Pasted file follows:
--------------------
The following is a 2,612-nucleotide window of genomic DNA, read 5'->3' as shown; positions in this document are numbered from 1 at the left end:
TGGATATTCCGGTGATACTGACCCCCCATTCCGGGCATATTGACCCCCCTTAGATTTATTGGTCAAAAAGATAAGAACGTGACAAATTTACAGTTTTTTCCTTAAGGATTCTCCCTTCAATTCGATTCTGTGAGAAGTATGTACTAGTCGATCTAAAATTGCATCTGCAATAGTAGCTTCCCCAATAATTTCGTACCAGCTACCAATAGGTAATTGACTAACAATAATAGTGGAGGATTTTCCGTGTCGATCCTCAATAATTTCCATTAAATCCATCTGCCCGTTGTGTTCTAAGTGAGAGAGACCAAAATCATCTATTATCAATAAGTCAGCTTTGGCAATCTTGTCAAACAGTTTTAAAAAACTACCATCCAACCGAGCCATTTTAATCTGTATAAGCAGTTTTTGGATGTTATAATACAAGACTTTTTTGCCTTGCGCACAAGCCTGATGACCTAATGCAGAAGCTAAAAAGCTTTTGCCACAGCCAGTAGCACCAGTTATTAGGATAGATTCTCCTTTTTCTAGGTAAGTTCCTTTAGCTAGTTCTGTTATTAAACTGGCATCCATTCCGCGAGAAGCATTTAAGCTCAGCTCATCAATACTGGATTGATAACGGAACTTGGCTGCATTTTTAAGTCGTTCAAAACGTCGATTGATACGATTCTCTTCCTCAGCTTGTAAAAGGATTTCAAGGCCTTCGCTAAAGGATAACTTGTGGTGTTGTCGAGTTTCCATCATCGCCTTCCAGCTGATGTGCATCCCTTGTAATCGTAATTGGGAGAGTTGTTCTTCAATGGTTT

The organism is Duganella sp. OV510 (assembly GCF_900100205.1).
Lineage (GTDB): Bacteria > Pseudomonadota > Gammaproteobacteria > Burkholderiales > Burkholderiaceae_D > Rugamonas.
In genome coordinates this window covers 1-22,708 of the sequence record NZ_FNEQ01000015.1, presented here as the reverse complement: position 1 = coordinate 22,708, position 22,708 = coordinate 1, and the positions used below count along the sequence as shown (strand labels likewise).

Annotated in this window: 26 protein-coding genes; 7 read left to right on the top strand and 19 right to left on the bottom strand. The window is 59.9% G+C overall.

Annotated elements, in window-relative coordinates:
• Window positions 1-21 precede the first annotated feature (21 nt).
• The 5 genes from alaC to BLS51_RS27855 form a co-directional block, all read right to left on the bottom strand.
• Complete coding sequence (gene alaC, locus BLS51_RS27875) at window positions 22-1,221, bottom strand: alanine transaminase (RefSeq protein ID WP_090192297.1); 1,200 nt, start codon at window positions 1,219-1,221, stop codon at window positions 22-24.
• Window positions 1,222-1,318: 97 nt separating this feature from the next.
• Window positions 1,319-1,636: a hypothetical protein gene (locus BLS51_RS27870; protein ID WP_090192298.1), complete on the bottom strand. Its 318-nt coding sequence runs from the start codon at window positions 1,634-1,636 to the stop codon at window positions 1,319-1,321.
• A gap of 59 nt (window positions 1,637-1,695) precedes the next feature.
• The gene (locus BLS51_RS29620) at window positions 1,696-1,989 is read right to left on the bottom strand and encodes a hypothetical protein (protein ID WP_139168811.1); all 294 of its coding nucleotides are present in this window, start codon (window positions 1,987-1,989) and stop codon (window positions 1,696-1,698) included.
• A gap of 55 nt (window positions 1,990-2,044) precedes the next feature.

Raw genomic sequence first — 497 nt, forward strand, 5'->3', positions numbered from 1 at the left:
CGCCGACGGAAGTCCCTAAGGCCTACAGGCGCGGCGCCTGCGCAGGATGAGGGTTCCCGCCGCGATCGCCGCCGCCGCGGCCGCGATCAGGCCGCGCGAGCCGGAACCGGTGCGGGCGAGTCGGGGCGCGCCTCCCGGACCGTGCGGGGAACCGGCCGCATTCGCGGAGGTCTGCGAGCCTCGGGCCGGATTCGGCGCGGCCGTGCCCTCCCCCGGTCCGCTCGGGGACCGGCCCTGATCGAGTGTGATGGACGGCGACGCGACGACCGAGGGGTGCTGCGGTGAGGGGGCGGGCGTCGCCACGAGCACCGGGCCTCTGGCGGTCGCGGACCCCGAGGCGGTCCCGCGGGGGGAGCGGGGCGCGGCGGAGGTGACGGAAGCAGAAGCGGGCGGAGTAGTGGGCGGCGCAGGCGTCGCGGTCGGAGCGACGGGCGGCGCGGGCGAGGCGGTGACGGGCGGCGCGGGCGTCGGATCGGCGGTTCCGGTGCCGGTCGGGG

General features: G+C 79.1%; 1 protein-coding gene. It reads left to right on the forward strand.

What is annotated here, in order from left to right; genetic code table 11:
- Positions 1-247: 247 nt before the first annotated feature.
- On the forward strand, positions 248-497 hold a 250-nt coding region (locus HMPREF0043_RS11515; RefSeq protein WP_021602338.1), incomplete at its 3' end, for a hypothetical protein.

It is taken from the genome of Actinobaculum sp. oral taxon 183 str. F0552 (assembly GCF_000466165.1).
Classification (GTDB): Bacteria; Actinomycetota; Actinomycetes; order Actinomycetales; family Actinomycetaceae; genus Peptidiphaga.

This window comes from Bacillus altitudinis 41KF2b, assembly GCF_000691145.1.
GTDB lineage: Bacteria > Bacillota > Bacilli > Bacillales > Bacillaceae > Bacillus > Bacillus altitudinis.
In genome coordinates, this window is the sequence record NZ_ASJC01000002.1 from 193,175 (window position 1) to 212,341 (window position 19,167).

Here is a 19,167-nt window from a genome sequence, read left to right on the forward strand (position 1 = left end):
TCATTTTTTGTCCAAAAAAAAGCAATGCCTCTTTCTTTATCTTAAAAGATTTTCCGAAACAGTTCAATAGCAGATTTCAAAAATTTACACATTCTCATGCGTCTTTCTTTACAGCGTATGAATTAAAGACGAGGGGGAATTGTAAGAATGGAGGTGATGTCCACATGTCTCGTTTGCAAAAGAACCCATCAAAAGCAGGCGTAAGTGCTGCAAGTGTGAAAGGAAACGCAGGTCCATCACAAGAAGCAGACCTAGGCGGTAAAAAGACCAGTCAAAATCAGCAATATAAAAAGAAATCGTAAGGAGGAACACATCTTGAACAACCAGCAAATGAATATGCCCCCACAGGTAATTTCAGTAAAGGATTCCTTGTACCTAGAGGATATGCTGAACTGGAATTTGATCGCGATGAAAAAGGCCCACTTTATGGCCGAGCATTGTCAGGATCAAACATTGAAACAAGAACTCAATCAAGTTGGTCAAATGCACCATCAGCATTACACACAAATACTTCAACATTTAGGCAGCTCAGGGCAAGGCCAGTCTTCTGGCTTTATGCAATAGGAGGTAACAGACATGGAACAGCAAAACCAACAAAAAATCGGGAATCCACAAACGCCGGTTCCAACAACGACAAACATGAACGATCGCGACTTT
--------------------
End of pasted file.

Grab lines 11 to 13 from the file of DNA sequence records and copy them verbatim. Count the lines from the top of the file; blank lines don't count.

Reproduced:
• Window positions 1,222-1,318: 97 nt separating this feature from the next.
• Window positions 1,319-1,636: a hypothetical protein gene (locus BLS51_RS27870; protein ID WP_090192298.1), complete on the bottom strand. Its 318-nt coding sequence runs from the start codon at window positions 1,634-1,636 to the stop codon at window positions 1,319-1,321.
• A gap of 59 nt (window positions 1,637-1,695) precedes the next feature.